[2] Brown [1965]. This was a very poor study and open to abuse. In Brown’s own words he stated:

"... the recordings so far obtained indicated both a high treatment level and an apparently better oral hygiene status of the Brantford children when compared with the controls, and it is therefore suggested that caution should be exercised in the interpretation of the rates shown. The lack of a prefluoridation survey on a comparable basis is a further limiting factor in interpreting the results.” [Ecologist, vol. 16, no. 6, 1986]

This warning was made to NHS/CRD unit at York University but was obviously ignored. The Ecologist article further stated:

“In the 1955 Division of Medical Statistics, Ontario Department of Health, Province of Ontario, Canada, any fall in the dental caries rate of deciduous teeth in the control city of Sarnia was omitted, yet the percentage deduction there was 16 per cent, as compared with 18 per cent in the test city.”

[3] Guo [1984] and Kunzel [1997]. Little is known about these two complete studies though both have their defects. Neither adequately dealt with ‘confounding’ factors and Guo did not receive any marks for study design.

None of the above four studies controlled for confounding factors and yet it is known that there are a number of factors which can affect dental health statistics. When the author submitted to the review panel data on confounding factors which can affect dental health, they were rejected.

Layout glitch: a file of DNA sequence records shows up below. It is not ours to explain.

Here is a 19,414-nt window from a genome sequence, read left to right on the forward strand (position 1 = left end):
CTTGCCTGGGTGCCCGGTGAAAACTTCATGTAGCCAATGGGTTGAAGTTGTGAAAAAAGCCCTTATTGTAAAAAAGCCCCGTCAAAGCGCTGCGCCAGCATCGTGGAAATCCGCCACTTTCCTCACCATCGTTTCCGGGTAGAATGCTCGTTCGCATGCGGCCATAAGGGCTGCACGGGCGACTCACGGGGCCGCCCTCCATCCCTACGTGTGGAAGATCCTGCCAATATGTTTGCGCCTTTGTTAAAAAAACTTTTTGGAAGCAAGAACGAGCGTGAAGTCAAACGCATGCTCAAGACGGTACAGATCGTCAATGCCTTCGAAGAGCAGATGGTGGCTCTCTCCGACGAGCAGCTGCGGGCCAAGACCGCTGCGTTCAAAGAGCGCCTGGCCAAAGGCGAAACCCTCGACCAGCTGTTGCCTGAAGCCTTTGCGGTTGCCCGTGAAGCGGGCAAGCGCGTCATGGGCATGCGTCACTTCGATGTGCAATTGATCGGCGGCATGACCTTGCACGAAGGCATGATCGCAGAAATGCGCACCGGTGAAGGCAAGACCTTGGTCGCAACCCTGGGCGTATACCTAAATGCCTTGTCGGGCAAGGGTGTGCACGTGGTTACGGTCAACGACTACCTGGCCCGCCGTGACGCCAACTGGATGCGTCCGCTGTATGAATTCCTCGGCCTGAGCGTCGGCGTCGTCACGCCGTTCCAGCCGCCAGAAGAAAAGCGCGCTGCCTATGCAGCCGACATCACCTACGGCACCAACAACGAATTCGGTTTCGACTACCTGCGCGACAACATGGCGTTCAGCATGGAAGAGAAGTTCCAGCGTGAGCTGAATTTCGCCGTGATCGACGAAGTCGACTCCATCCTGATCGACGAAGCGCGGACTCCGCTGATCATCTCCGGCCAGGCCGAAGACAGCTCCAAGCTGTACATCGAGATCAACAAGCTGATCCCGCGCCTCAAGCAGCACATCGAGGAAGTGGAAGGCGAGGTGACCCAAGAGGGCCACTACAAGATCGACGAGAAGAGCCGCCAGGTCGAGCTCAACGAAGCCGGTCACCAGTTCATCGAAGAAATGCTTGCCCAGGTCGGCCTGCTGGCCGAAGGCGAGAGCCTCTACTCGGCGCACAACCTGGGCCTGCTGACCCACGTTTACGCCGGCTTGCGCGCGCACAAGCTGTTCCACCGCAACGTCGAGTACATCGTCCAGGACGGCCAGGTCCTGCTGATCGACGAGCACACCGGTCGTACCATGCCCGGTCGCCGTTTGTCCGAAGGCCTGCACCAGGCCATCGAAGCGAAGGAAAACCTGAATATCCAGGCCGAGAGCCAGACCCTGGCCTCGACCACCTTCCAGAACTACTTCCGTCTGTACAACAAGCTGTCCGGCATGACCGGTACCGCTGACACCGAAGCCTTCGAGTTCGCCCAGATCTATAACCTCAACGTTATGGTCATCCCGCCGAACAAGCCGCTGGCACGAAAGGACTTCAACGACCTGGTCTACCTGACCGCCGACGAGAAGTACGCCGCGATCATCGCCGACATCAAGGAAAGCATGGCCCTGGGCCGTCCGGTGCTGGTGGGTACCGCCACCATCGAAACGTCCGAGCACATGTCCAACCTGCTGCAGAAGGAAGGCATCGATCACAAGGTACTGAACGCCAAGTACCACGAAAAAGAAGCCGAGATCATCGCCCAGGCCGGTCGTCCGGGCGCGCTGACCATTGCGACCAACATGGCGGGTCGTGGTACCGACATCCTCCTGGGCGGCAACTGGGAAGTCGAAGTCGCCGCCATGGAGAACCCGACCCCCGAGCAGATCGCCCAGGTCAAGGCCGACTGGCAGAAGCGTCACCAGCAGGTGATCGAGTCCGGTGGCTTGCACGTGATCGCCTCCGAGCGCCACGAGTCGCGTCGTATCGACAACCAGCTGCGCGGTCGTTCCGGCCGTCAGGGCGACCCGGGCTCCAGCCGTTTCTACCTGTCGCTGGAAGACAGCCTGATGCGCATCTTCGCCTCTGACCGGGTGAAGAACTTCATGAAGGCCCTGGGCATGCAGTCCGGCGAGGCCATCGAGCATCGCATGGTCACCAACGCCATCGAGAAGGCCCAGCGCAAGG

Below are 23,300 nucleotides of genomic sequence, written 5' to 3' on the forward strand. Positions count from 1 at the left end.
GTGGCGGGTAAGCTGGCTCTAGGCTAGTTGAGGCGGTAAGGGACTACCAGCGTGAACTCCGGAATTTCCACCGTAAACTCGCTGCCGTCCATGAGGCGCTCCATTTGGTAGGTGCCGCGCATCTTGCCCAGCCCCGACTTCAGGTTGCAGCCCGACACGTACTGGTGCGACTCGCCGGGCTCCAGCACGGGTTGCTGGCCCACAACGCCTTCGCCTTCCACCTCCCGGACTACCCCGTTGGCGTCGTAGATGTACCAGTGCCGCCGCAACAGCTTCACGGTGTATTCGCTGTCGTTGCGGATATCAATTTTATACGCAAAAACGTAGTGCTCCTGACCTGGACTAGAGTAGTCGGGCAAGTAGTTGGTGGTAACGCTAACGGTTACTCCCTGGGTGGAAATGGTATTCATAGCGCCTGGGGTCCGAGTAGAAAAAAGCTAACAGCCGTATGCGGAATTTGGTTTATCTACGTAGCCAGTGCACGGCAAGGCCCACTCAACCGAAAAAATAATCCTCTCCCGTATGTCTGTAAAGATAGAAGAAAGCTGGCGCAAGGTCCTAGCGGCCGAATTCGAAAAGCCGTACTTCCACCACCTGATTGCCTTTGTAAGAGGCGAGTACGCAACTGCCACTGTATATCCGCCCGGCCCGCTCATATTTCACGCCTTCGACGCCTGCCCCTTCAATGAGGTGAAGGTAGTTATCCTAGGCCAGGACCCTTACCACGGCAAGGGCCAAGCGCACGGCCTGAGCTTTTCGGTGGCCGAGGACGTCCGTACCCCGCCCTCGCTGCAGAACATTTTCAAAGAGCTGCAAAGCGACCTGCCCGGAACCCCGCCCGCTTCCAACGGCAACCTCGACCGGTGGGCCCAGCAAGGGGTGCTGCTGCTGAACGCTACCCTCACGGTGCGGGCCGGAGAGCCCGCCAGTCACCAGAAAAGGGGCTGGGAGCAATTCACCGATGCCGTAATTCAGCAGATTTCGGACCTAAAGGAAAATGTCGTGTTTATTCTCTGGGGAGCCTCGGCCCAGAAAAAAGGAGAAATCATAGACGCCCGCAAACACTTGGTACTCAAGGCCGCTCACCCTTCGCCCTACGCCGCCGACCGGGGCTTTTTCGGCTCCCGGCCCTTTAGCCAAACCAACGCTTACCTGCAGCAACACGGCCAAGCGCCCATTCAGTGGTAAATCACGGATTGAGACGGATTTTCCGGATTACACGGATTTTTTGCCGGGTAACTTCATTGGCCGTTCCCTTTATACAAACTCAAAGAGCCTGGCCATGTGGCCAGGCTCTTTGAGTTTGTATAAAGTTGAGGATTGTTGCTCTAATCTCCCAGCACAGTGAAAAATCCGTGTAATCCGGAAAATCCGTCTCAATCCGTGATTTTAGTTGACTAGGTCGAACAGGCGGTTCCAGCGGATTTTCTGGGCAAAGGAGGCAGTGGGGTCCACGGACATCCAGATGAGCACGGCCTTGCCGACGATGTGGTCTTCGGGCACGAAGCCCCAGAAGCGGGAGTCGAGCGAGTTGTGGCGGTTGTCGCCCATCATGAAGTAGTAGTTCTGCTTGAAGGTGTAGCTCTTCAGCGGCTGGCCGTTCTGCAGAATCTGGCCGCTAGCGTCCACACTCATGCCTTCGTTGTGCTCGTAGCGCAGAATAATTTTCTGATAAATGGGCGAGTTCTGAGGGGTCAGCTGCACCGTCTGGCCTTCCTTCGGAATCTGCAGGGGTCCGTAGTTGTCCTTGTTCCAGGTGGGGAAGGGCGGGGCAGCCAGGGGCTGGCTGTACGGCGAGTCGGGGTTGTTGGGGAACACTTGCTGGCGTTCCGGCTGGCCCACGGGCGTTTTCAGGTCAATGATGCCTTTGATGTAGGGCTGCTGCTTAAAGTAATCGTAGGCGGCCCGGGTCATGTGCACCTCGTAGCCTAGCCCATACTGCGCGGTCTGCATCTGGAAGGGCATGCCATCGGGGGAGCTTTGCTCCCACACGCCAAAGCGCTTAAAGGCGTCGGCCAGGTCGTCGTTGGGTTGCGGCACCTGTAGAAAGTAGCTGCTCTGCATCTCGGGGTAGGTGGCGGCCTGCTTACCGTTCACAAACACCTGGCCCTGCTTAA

Another ‘faulty’ analysis by the NHS/CRD unit concerns the Hardwick (1982) study. The study indicated that after fluoridation, tooth decay went up in the fluoridated district but came down in the non-fluoridated district (thus indicating a negative association, with fluoridation):

There is also the question of sample size which varies between baseline readings and the final results. It is claimed that the SAME children were examined before and after - so why two different sample sizes?

To ‘rub salt into the wound’, the interpretation of this study was reversed to give a POSITIVE association with fluoridation when according to the figures it should have been NEGATIVE. The excuse given was that only ‘new’ decay was counted!